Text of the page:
University of California Television (UCTV) / YouTube The Past Present and Future of...
University of California Television (UCTV) / YouTube

As we keep hearing on this 10th anniversary of the financial crisis that destroyed so many dreams and livelihoods, the economy is now “robust,” “booming,” “soaring.”

We have, indeed, come a long way from the acute pain of that crisis. But the implication that everything is hunky-dory contained in those descriptions is far off the mark. The damage done by that crisis is not all repaired, and some of it never will be. Moreover, the chronic economic problems that afflicted us before the Great Recession struck are no nearer a solution than they were in, say, 2005. For instance, as we’ve seen, average wages are still stagnant, with raises barely pacing inflation.

What’s most irksome about retrospectives of the crisis appearing a decade after it began is how so many of them conveniently make invisible the people whom the Great Recession hit hardest, who were ripped off by crooks, and for whom the post-recession recovery has not been all that robust.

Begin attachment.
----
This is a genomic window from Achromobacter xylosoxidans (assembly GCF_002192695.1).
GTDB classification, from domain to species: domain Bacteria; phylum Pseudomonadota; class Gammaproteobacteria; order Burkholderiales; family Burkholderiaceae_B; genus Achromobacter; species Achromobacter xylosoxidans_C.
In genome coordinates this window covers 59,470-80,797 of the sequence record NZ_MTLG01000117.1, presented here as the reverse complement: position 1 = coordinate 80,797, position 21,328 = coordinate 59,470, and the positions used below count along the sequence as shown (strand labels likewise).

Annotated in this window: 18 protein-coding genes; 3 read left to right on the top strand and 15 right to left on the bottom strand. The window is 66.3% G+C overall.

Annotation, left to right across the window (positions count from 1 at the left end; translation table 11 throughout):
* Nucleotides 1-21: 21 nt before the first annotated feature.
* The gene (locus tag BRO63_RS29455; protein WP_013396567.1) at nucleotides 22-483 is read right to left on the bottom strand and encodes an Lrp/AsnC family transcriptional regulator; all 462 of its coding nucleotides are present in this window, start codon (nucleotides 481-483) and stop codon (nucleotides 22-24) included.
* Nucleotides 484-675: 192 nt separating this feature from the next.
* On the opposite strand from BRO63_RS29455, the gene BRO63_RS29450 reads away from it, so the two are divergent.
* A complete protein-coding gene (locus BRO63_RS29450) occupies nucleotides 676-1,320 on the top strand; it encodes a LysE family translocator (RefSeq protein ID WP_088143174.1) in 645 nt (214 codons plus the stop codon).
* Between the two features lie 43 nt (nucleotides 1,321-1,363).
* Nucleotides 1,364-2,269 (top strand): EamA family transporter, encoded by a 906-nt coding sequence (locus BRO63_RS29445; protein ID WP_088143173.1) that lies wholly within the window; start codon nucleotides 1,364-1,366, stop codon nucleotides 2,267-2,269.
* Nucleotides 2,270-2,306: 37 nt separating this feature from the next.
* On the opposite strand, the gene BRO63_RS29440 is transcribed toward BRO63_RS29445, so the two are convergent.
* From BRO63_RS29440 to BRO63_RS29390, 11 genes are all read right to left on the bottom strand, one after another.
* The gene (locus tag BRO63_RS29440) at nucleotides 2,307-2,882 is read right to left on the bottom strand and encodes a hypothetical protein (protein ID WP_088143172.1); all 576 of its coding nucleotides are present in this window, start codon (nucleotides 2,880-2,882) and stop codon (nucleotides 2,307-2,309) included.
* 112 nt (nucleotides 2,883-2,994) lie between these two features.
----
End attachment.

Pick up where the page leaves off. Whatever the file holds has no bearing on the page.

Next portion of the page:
Two pieces in The New York Times and a third at The Big Picture today are worth a look because they make those people visible, at least acknowledge their existence. These are Paul Krugman’s column Botching the Great Recession, Nelson Schwarz’s The Recovery Threw the Middle-Class Dream Under a Benz and Barry Ritholtz’s Crimes Were Committed.

Start with Schwarz, who writes that the scars of the crisis are still with us:

The most profound of these is that the uneven nature of the recovery compounded a long-term imbalance in the accumulation of wealth. As a consequence, what it means to be secure has changed. Wealth, real wealth, now comes from investment portfolios, not salaries. Fortunes are made through an initial public offering, a grant of stock options, a buyout or another form of what high-net-worth individuals call a liquidity event.